Monte Hellman is the ultimate outlaw filmmaker. His films are about desperadoes, cockfighters, Wild West badmen, and drifters along Route 66; and in the 1950s and early ’60s, when the Hollywood studios still dominated American movies and no one knew what an “independent” director was, Hellman emerged from B-picture mogul Roger Corman’s school of film on the fly embracing its outlaw aesthetic. This may have been because it was in his nature to make virtues out of limited time and money or because, having been mistaken for an outlaw at the outset, he had—like the innocents in his 1965 Ride in the Whirlwind—no choice but to become one.
Being Hellman was never as easy as being, say, Jack Kerouac or Bob Dylan. Novels and songs lend themselves more readily to the natural solitude and light-on-your-feet insurrection of the guerrilla artist; you just need a typewriter or a guitar. But movies—notions of auteurism aside—are inevitably conspiratorial, involving collaboration in the most bare-bones circumstances. With a total cast and crew of a couple dozen plus, costing less than a million bucks (cheap even by the standards of the day), 1971’s Two-Lane Blacktop was at once Hellman’s “biggest” movie and his most quintessentially incorrigible. An open-road odyssey free of polish and embellishment if not existentialism and metaphor, Blacktop starred Warren Oates, Beach Boy Dennis Wilson, and James Taylor exuding more charisma in an hour and 40 minutes than he has in 40 years of music; from the California border to Tennessee, the film follows two street racers who pick up passengers along the way and place their bets on a trip that begins before the movie starts and ends after the movie is over. Blacktop was as close to the big time as Hellman was ever going to get. The subject of an infamous Esquire cover story that hailed it as the year’s best movie months before its release, it tanked, maybe because two years after Easy Rider Hellman, pushing middle age and suspicious of the era’s facile agendas, seemed to audiences to be the disciple when in fact Peter Fonda, Dennis Hopper, and Jack Nicholson were his.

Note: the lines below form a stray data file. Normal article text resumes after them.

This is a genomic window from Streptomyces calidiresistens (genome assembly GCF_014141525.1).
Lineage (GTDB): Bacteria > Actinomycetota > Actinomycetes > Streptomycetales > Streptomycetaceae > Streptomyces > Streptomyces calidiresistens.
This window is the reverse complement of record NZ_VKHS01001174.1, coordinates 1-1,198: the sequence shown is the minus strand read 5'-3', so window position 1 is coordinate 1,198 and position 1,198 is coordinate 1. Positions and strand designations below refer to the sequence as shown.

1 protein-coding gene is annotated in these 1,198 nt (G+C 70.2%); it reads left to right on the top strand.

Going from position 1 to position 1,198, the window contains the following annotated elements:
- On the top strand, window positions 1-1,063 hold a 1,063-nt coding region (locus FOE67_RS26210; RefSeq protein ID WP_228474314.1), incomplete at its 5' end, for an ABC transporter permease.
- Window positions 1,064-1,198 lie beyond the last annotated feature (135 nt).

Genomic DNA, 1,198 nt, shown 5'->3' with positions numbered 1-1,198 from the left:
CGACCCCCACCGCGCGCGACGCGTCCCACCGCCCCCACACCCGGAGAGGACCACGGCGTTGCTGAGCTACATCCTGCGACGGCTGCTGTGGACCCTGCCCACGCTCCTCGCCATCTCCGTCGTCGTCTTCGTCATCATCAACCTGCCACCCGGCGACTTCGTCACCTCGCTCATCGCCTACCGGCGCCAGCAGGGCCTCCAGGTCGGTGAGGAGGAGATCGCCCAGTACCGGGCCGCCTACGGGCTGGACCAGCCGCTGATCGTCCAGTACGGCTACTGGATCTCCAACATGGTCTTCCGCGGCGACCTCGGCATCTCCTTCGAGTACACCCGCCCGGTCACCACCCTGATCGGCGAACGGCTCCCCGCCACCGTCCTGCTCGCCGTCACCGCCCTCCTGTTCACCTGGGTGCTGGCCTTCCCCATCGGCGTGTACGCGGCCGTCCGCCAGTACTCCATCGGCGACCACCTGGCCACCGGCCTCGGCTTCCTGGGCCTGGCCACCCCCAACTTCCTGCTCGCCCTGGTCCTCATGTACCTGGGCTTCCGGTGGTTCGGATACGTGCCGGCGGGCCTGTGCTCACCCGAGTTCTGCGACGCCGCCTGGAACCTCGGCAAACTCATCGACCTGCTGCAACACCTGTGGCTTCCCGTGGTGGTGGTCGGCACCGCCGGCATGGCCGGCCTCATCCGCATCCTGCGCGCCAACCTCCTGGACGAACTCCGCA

Even outlaws want an audience, and the failure of Two-Lane Blacktop knocked the wind out of Hellman. Four decades later, and more than 20 years after his last and worst feature, Silent Night, Deadly Night 3: Better Watch Out!, Hellman’s new Road to Nowhere has had scattered screenings locally and is being released on DVD this month. His first work since Blacktop to match that film’s confidence and audacity, Nowhere is different from not only Blacktop but from anything he’s done. Where Blacktop was rock and roll John Ford, Road to Nowhere is punk Antonioni; as written by longtime collaborator Steven Gaydos, it’s fragmented and kaleidoscopic. A director making a movie based on a recent unsolved crime casts in the lead of the femme fatale an unknown actress who bears a closer and closer resemblance to the woman in the “real” case, as unfolding events bear closer and closer resemblance to the “real” crime—and that’s only stating the film’s reality-within-art-within-reality premise at its most obvious. In contrast to Blacktop, where the road is as long and linear as a strip of unspooled celluloid, Road to Nowhere is a vortex, and one is tempted to say that along with Antonioni there’s also a little David Lynch—while retaining Antonioni’s distance, the film achieves Lynch’s obsessiveness—until you realize there was a little Hellman in Lynch’s Lost Highway. Maybe the 20-year hiatus, or the 40 years since Two-Lane Blacktop, as well as whatever profound dismay Hellman felt making slasher pictures that were beneath him, liberated the filmmaker from the artistic prejudices he formed over the first half of his career, or from the pact he made with the muse to whom he feels no longer bound. I don’t need to make films like this, I can make them like that. Hell, I’m 80—I’m near the end. I’m more truly an outlaw now than I ever was.